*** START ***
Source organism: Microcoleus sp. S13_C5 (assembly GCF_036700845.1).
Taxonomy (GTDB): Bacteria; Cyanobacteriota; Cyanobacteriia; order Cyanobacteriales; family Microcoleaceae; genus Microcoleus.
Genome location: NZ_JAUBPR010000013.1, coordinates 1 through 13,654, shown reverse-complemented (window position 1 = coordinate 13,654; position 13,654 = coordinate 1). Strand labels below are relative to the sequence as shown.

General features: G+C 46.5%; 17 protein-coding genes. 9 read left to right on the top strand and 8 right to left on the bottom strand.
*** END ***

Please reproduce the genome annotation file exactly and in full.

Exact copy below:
Source organism: Microcoleus sp. S13_C5 (assembly GCF_036700845.1).
Taxonomy (GTDB): Bacteria; Cyanobacteriota; Cyanobacteriia; order Cyanobacteriales; family Microcoleaceae; genus Microcoleus.
Genome location: NZ_JAUBPR010000013.1, coordinates 1 through 13,654, shown reverse-complemented (window position 1 = coordinate 13,654; position 13,654 = coordinate 1). Strand labels below are relative to the sequence as shown.

General features: G+C 46.5%; 17 protein-coding genes. 9 read left to right on the top strand and 8 right to left on the bottom strand.